The paragraph is from the introduction to the wikipedia article on David Ben-Gurion:


My intent of translation from which i want you to show me errors specially on structure, what is being difficult for me to recognize the correct one, is this:

Born in Płońsk in Poland, after the migration over Palestine he called for the participation of the British army in charge of the jewish citizens, minding that due to nazis oppression many Jewish people were settling into Palestine, to try to make policing of those (jewish refugees) by British authorities and to put effort on the negotiation of their acceptance.

I saw other possible interpretations that said it means something different, so I could say the previous translation was taken almost randomly from all those. In this translation I did the following:

  1. I took へ just as the directional particle and の modifying [参加]{sanka} as a way of referring to the 軍の参加, but this is totally and wrongly intuitive. its just that I cannot find any information for への.

  2. I took と共に as applying to the next sentence instead of the sentence it is ending. So one of my questions is to which sentences does it apply? It did not make sense for me in applying it to the actual sentence.

  3. I understood「これ」 to mean "those" as in those jewish immigrants

And the structure of all the sentences after これ are too hard for me to understand. I have no idea of what criteria to use, and I fear that it's totally wrong.

  • 2
    First off, welcome to Japanese.se. There's a lot of errors in your English writing (not just in the part where you're translating) that might make it hard to tell whether the problem is Japanese to Spanish or Spanish to English.
    – virmaior
    Commented Nov 21, 2014 at 5:15

1 Answer 1


I'm generally pretty strict on these kinds of questions, but considering that this particular block of text is kind of dense and hard to understand, I'll offer some help in parsing it. I'll break it apart bit by bit.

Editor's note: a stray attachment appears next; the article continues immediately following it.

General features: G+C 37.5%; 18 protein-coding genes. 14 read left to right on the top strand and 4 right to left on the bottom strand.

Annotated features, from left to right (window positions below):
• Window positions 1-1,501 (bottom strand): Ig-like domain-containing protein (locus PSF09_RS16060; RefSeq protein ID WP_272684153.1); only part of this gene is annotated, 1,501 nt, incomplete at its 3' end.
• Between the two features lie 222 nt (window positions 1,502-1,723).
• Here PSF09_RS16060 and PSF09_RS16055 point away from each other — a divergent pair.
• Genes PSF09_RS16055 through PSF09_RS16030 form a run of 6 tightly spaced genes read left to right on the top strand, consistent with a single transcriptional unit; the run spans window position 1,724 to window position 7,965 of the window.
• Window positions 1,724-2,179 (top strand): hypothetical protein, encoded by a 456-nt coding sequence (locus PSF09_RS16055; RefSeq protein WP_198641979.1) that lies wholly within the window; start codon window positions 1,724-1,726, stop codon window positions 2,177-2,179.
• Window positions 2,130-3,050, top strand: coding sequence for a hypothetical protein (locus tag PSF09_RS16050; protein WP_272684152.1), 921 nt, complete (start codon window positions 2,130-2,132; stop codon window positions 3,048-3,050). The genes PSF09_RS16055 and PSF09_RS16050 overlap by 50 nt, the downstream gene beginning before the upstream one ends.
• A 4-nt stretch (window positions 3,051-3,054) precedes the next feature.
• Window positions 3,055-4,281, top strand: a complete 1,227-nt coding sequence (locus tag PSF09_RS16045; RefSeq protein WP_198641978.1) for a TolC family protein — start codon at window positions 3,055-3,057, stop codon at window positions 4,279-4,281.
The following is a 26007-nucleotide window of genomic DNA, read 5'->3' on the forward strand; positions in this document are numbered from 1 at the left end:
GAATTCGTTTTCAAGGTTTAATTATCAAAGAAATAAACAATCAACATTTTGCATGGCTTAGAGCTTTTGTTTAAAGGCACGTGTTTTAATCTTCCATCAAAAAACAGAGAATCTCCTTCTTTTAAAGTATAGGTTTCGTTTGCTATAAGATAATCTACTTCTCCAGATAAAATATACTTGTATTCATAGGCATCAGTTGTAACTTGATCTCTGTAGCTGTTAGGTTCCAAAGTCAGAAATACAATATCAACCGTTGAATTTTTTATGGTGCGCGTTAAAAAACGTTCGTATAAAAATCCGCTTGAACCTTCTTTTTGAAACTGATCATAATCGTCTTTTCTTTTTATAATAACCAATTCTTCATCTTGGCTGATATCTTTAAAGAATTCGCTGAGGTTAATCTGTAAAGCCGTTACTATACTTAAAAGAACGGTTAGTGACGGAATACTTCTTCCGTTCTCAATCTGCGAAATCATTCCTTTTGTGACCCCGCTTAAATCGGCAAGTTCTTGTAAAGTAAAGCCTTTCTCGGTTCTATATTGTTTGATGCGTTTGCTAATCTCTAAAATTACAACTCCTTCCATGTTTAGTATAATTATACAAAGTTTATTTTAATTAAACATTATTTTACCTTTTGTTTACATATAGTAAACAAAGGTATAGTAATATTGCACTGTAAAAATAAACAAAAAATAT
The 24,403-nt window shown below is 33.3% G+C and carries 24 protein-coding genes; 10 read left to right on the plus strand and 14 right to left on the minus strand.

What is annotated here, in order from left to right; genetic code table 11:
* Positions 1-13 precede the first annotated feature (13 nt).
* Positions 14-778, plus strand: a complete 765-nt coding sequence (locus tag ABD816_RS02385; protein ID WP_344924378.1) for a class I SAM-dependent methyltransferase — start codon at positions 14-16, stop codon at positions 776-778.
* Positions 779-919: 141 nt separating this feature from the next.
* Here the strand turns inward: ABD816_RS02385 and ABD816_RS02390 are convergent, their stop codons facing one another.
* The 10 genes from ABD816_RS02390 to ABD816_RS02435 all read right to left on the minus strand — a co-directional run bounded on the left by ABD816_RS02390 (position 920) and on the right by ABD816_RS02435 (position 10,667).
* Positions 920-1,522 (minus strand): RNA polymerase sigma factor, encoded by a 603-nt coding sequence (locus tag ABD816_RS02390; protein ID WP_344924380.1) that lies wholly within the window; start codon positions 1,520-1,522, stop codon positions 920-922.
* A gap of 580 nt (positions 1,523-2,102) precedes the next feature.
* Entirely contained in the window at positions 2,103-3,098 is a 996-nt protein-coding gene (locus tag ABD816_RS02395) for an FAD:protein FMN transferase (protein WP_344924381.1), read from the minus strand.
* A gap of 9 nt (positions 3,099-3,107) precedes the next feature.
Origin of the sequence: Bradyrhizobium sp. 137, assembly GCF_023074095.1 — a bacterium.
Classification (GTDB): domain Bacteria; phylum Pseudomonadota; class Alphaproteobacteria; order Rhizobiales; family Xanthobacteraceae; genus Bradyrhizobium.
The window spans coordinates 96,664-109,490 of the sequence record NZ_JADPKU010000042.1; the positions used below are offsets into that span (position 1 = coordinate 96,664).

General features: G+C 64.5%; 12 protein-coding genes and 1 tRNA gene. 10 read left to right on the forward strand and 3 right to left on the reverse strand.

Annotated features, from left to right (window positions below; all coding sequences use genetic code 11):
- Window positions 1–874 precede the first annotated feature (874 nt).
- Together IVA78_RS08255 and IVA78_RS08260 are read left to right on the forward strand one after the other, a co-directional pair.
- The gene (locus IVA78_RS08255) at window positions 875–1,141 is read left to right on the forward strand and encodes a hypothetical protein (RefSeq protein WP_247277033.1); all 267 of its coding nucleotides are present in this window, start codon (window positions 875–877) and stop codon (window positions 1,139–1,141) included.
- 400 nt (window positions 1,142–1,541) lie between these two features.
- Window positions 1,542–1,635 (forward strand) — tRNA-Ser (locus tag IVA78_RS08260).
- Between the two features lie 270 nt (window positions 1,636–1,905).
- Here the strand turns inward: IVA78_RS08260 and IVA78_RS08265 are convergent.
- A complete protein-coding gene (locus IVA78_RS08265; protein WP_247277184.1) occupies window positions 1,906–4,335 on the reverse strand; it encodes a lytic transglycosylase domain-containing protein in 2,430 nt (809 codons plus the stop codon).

Born in ~ Poland


After emigrating to Palestine, he called for all Jewish residents to join the British army, and (while doing this)...

への is referring to イギリス軍. イギリス軍へ参加する is what it is as a verb, but since we're turning it into a noun to use it as an object, we attach the の to the へ to make it イギリス軍への参加 (which is like イギリス軍へ参加すること). Don't think of へ as being purely lieral in its "directional" meaning. It has a more abstract and metaphorical sense of direction as well, like in "going into the army" or something. The とともに just says that he was doing these things concurrently.


When many Jews seeking refuge from Nazi oppression approached (bore down on, put pressure on, basically moved toward and tried to enter) Palestine


In an effort to control (mitigate, regulate) this he negotiated with British authorities to have them accept refugees. これ refers to the mass influx of refugees into Palestine.

Note that Palestine was under British control at this time.

Reassembling this into a coherent passage is left as an exercise for the reader.

  • 1
    AFAIK への is about the only way to make an adnominal out of に in certain situations (like this) - that's probably why it's used with 参加.
    – Sjiveru
    Commented Nov 21, 2014 at 5:45
  • Good point - I didn't even realize the oddness of saying にの
    – ssb
    Commented Nov 21, 2014 at 5:59

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